Wednesday, August 22, 2012

Town and country meetings

On successive nights this week, I attended meetings of the non-profit variety. It's fun, although probably not profound, to compare them

Monday night saw the annual town meeting of Owls Head at the Community Center. There were maybe 70 attendees out of a population of 1,580.  None of the 33 articles in the warrant were contentious. Only a few were even slightly amended. Judging by the suppportive comments made about the proposed exemption from vehicle excise taxes for active duty military personnel, the audience was patriotic, perhaps largely conservative. Interestingly (at least I thought so), of the five most important town officials (three selectmen, one town clerk/tax assessor, and one treasurer) four are women. There are a few paid staff, but much work is done by volunteers.

The affairs of the town have largely to do with money. We rely almost entirely (94%) on property taxes for revenue. Most of the budget (73%) is expended for the schools. The town has 260 children under 18 (I looked it up on the 2010 census), so it spends $10,000 per kid. (I did the same calculation for my other home of Newton, MA, and it is also about $10,000. Odd?). Total real estate in town is valued at $350 million.

All facts and figures, all the reports from animal control and care for the poor and library and roads commissioner, and the seven dry, form letters from our state and federal senators and representatives are in the extensive, 100-page annual report. Even though one gets the feeling that all real news has already happened behind the scenes, yet it's clear that one or two stalwart opponents could wreak some havoc at town meeting if they wanted to. The open publication of information is very powerful.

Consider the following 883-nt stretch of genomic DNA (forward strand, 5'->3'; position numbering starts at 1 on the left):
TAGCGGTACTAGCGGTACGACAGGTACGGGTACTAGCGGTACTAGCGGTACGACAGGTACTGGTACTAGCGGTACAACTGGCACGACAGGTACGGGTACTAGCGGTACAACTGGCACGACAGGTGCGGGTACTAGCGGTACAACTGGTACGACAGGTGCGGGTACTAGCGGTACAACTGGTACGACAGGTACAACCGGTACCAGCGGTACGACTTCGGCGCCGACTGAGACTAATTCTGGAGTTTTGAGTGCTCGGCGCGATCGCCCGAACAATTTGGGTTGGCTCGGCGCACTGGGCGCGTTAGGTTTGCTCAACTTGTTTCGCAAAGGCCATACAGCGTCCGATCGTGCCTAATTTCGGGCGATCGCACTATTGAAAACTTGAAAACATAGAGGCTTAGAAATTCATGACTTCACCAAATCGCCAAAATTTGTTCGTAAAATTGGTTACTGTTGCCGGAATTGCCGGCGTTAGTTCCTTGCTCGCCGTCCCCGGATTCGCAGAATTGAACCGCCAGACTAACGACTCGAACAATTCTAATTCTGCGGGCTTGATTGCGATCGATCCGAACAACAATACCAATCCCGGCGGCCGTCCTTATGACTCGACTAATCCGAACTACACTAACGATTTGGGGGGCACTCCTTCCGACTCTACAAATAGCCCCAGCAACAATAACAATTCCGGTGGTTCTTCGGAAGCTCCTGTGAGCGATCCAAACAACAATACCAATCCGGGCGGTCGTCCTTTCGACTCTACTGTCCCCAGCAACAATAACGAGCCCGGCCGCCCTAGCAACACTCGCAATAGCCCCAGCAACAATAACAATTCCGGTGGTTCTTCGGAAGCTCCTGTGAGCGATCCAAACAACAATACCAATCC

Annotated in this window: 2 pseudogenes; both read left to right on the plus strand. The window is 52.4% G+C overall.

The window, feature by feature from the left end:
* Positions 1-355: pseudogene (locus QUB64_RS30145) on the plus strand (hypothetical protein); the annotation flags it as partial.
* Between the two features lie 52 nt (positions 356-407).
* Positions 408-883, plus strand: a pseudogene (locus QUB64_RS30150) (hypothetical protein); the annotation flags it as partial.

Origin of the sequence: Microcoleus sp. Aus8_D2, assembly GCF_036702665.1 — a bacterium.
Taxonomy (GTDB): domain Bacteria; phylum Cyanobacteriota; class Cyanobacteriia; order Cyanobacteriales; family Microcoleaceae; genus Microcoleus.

Then last night I went to the annual membership meeting of Coastal Mountains Land Trust, out in the country at the Tranquility Grange in Lincolnville. The percentage of attendance was about the same - about 50 people out of membership of 1,200. This meeting had very little to do with money (although money lurks behind everything we do, and we have considerable reserves), and the audience was largely conservative in the other sense of the word. Like the town, we have a few paid staff and much work is done by volunteers.

Very little business was transacted at the meeting, except the election of new Board Directors. The agenda was half a page. Much good will was exchanged, and our many successes were celebrated. Board members brought refreshments.

I draw no conclusions from this comparison, except that both bodies are healthy and active and in good financial shape. Huzzah for these two great American traditions, one very old, one quite new. May they both remain faithful stewards of  land and water and people's lives.

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